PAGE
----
François, Chantal; Savy, Claudine; Jan, Caroline; Tande, Dominique; Hirsch, Etienne C; Yelnik, Jerome
Dopaminergic innervation of the subthalamic nucleus in the normal state, in MPTP-treated monkeys, and in Parkinson's disease patients
Teil von
  • Journal of comparative neurology (1911), 2000-09-11, Vol.425 (1), p.121-129
Ort / Verlag
New York: John Wiley & Sons, Inc
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The existence of a dopaminergic innervation of the subthalamic nucleus (STN) has been demonstrated in rats but has remained controversial in primates. The aim of the present study was first to demonstrate the existence of a dopaminergic innervation of the STN in monkeys using tracing methods and then to quantify the loss of dopaminergic fibers in the parkinsonian state in monkeys and humans. Following injection of Fluoro‐Gold into the STN of a vervet monkey (Cercopithecus aethiops), retrogradely labeled neurons were found to be scattered in all dopaminergic areas of the mesencephalon. Injection of biotin dextran amine into dopaminergic areas A8 and A9 of two monkeys resulted in anterogradely labeled axons located throughout the whole extent of the STN. Labeled axons that also expressed tyrosine hydroxylase (TH) were reconstructed from serial sections. Some terminal axonal arborizations had profuse branching and occupied much of the STN, and others were restricted to small portions of the nucleus. In TH‐immunoreactive sections, numerous sparse, fine, and varicose TH‐positive fibers were observed in the STN of normal monkeys and humans. Quantification of these TH‐positive fibers revealed a 51% loss of TH‐positive fibers in MPTP‐intoxicated monkeys and a 65% loss in Parkinson's disease patients compared with their respective controls. These findings demonstrate the existence of a dopaminergic innervation of the STN in primates. The loss of dopaminergic innervation in MPTP‐intoxicated monkeys and in Parkinson's disease patients may directly affect the activity of STN neurons and could participate in the hyperactivity of the structure. J. Comp. Neurol. 425:121–129, 2000. © 2000 Wiley‐Liss, Inc.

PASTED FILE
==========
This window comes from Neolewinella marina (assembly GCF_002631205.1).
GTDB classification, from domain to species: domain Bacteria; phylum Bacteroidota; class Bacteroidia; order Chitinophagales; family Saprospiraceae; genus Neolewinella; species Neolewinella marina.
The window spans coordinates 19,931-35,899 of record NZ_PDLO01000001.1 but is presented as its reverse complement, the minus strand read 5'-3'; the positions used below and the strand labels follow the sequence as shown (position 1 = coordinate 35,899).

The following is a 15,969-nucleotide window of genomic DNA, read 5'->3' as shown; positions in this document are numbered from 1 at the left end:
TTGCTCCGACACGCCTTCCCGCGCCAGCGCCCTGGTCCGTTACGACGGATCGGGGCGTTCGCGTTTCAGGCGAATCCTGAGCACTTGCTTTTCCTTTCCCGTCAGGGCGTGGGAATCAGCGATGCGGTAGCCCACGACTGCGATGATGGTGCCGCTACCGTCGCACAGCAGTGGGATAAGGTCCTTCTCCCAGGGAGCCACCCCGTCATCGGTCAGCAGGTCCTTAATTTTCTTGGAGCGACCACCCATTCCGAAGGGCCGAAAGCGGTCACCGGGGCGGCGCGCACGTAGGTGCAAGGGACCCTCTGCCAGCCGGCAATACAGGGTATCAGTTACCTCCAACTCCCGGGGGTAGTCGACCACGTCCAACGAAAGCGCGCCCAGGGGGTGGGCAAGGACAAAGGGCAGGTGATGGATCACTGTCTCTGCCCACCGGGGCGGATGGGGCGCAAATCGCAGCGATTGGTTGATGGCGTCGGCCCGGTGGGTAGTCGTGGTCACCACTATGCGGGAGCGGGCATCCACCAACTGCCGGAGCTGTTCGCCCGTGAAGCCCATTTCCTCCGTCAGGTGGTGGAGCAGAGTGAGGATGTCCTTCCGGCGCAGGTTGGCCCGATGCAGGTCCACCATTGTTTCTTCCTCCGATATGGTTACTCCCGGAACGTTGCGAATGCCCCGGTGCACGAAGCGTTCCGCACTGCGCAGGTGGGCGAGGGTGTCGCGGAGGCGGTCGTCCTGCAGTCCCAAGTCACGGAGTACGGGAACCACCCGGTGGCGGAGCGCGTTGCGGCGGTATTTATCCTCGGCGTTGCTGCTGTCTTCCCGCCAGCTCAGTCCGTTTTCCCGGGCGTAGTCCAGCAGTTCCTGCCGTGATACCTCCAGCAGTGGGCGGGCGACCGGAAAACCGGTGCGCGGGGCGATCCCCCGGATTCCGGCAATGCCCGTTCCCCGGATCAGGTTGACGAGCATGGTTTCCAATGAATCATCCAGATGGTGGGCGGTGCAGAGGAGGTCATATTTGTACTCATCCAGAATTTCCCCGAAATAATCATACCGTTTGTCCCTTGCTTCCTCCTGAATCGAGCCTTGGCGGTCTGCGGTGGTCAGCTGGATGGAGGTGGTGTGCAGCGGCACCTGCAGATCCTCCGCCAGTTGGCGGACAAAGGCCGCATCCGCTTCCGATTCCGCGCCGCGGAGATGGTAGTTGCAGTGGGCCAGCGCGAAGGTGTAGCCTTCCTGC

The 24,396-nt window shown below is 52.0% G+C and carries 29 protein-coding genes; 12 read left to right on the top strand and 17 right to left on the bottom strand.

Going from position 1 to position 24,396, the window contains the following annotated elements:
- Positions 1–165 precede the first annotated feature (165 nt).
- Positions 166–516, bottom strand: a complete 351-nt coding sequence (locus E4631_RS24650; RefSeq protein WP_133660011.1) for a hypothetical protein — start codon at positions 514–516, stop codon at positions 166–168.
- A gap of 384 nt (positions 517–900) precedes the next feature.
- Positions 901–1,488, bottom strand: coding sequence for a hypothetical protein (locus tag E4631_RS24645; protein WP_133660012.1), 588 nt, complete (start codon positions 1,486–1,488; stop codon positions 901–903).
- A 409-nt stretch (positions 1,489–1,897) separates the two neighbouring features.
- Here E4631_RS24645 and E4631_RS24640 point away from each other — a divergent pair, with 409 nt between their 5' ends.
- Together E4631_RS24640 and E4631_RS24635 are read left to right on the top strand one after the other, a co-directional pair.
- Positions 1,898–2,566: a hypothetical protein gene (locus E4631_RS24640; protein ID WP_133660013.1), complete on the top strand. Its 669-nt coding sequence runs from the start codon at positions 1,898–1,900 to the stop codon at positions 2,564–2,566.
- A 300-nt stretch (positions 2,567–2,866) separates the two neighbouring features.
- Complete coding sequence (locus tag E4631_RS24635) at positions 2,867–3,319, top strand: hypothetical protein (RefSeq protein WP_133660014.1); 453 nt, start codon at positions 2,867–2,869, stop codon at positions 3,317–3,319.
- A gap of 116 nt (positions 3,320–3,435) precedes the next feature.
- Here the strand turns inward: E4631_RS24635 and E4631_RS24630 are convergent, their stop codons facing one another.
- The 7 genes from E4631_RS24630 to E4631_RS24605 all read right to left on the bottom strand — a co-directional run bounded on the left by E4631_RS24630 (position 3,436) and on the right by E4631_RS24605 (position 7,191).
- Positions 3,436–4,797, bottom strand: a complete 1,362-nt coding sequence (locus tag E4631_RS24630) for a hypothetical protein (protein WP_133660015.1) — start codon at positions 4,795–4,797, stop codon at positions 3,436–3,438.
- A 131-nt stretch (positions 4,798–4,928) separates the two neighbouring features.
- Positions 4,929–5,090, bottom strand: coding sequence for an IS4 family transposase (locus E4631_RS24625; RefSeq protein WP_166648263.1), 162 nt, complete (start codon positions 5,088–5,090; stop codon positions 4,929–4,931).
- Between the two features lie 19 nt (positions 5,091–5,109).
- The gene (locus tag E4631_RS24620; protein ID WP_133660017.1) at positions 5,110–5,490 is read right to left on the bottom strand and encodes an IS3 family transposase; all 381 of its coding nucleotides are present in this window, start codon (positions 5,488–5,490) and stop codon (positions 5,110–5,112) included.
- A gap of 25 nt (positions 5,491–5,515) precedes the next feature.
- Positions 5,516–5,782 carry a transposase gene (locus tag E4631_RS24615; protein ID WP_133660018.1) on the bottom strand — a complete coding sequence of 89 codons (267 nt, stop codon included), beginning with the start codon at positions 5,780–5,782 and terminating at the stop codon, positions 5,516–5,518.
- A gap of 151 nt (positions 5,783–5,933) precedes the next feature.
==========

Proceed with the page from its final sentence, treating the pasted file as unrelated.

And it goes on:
ISSN: 0021-9967
ISSN: 1096-9861
DOI: 10.1002/1096-9861

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